Target Holiday Wish List

Target wanted to enhance its Holiday Kids Gifting print catalog and upgrade the tradition of wish-list making to create a multichannel wish list experience for moms and kids. The brand developed an app with a 3D animated game-like experience in which kids could build wish lists and send completed lists to Santa. Meanwhile, Moms could access wish lists and share them with relatives, and the list would automatically adjust when relatives bought toys, much like a wedding or baby shower registry. The app also had an augmented reality function for in-store wish-list making. This was the first time Target launched an app for the holidays, and the limited initial launch generated nearly 75,000 downloads.


Objective and Context

The strategic objective was to upgrade the Target Holiday Kids Gifting print catalog into an enhanced digital wish list experience that enabled multichannel conversion for mothers of young children. The app aimed to increase engagement with both mothers and children by putting a modern spin on traditional wish-list making while also increasing brand awareness and spend throughout the holiday season. The overall campaign goal was to make Target and the preferred holiday destinations over competitors such as Toys ‘R’ Us and

Target Audience:

The Target audience for this campaign involved two groups: moms and kids. The brand focused on “Millennial Moms,” who were not defined strictly as Millennials but as digitally-connected Moms with children in the preschool to tween groups. Target understood that Millennial Moms were budget-sensitive, deal-driven, and highly mobile, often relying on technology for shopping needs. During the holidays, their kids were their main motivation. Moms were seeing the season through their kids’ eyes and aspiring to create unforgettable holiday experiences.

The “Kids” audience were all digital natives. While Mom was asking for the list, kids were driving the list content. Because younger kids would want everything, the list would be useful to help narrow items down for Mom. For older kids, the list could be used to tell Mom exactly what they wanted. Target knew that the kids segment was a large and growing focus, and that the brand tended to see a drop-off when kids got older and their tastes grew more specific, especially in the areas of sports equipment and fashion. For this reason, Target focused on kids ages three to 14, with a particular focus on ages four through 10. A large part of the goal was to provide content and choice for this range of ages within a cool digital experience so that the brand could capture the audience at a young age and maintain their interest as their tastes matured.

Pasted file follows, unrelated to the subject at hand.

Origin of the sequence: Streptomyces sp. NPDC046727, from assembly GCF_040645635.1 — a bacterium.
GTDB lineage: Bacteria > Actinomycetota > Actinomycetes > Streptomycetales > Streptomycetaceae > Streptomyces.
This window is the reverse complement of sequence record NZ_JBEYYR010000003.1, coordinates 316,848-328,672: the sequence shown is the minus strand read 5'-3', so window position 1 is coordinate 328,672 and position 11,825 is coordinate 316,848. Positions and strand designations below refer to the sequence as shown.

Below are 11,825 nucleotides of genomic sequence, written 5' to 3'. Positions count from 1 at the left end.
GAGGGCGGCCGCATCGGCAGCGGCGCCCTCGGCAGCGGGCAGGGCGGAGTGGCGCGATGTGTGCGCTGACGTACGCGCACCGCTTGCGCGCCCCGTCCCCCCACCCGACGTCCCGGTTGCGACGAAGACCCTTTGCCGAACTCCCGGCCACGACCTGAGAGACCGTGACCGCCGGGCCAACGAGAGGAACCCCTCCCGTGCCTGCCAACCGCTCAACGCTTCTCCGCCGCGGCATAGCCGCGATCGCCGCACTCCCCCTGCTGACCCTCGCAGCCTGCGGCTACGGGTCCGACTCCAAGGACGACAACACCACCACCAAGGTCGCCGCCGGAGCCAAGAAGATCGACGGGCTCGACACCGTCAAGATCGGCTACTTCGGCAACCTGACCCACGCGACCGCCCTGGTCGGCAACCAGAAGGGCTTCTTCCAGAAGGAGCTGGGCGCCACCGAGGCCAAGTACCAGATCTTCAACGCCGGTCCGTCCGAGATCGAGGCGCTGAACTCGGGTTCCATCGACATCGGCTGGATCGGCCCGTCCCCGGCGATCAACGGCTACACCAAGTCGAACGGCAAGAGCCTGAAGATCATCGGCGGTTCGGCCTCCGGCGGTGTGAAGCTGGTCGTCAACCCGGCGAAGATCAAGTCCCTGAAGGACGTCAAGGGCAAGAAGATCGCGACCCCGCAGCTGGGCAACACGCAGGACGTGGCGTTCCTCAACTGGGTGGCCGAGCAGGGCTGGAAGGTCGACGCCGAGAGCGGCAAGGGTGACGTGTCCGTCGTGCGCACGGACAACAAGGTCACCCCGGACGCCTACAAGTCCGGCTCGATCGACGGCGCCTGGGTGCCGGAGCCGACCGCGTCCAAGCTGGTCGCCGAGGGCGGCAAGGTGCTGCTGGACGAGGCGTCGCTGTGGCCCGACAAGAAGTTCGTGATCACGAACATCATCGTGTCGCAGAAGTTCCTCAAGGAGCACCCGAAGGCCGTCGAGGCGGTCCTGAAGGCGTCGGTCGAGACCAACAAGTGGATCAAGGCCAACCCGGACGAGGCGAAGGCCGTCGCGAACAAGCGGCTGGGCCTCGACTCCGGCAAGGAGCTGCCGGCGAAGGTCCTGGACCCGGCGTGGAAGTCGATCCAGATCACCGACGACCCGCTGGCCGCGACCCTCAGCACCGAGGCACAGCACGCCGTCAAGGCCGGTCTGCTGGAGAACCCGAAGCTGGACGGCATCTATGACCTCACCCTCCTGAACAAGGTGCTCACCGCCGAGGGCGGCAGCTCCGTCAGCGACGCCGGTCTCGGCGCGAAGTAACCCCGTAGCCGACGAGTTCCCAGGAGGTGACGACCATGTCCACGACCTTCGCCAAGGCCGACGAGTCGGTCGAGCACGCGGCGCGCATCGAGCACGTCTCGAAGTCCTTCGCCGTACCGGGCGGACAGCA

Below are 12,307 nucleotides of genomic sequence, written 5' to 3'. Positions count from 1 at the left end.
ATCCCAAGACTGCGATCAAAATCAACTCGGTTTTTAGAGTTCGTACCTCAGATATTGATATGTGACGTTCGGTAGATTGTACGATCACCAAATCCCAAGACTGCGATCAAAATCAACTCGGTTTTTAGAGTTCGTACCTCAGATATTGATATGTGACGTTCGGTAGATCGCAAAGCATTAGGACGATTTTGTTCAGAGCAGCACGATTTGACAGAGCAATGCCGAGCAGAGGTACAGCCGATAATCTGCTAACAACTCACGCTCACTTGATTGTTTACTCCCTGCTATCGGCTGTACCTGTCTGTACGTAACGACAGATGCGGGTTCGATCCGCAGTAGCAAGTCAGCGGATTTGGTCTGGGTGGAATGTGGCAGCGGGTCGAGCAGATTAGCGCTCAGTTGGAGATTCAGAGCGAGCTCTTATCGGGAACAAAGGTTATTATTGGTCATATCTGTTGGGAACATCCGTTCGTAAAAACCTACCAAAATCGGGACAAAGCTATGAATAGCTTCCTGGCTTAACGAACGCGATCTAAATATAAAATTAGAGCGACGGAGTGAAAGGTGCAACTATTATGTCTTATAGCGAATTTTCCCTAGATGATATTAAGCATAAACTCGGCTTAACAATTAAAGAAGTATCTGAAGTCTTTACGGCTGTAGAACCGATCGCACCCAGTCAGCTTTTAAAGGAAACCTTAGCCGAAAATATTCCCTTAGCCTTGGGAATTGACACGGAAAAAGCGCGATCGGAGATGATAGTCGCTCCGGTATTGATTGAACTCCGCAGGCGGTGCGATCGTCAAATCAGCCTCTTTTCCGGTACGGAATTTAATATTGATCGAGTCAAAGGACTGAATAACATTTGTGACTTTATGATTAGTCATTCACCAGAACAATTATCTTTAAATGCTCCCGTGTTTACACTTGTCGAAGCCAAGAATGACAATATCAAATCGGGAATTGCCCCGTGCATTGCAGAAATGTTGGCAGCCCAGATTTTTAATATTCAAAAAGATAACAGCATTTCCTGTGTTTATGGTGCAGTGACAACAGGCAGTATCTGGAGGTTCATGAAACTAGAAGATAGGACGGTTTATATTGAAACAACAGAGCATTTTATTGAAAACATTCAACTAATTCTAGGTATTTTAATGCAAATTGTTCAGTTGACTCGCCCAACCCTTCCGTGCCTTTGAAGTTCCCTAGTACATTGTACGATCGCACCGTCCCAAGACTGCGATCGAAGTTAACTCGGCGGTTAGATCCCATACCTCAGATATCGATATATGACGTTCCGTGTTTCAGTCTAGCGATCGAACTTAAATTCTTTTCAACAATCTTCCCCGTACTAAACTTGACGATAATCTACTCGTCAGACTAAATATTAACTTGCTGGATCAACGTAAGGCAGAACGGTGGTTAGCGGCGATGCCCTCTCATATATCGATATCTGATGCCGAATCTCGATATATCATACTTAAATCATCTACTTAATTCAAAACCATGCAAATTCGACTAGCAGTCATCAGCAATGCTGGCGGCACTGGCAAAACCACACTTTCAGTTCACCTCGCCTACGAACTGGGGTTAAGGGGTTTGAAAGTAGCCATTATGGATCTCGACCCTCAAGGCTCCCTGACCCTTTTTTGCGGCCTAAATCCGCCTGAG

Creative Strategy:

Target wanted to make it easier for parents to create, manage, and share their kids’ wish lists over the holiday season. The solution needed to modernize wish-list building, which traditionally involved circling images in print catalogues or cutting and pasting, into a digital experience that could be easily managed and shared by parents. The experience would leverage Target Registries technology so that lists could be shared in-store and online, and also update automatically as items were purchased, in the same way that a wedding or baby shower registry would work.

Target also took into consideration the fact that kids’ wish lists are the engine that drive holiday shopping for moms. Managing the list can be complicated, and therefore a source of stress for parents. Moms delegate the list to family members, track and compare prices, choose retailers, and add in surprise gifts for their kids. Mothers share lists in different ways, from analog written lists to emailed product links to kid-created Pinterest boards, depending on the participants’ digital savvy. The solution needed to be as easy as pencil-and-paper list making, but offer other benefits, such as savings, one-stop convenience, and some surprise and delight for mothers as well.


Overall Campaign Execution:

The solution was a dual mobile app experience, half of it a fun and engaging list-making game for kids and the other half a clean, simple interface where mothers could organize, edit, and share the lists. In the game experience, kids were invited to visit the Target Toy Factory with Bullseye, Target’s holiday mascot, which featured 3D-animated rooms, avatar characters, drag-and-drop wish list creation, a letter to Santa, and even an augmented reality experience launched by the Target Holiday Kids Gifting catalog. Once lists were created, parents had secure access to their kids’ lists that allowed them view, edit, and share lists with friends and family. And, since the wish list was backed by Target Registry functionality, lists were also searchable in-store and on, and gift purchases could be removed from the master list throughout the holiday season.

The mobile channel was chosen as the most appropriate channel for this app based on findings about the key audiences and cultural insights surrounding the holiday season. The audience of digital natives (kids) were already familiar with mobile interaction by the time they were a year old. The iPad was also the perfect size for the game and often used by mothers and kids, especially on the go. Kids had already used mobile devices for entertainment, education, skill-building, and creativity, so an e-commerce app packaged in a game-like experience would feel familiar to them. And Target’s audience of Millennial Moms used their phones frequently to organize multiple lists and tasks. A mobile app was also the smartest way to translate the more analog brand experiences, including in-store shopping and print catalogs, and create a bridge to that would keep mothers and kids engaged


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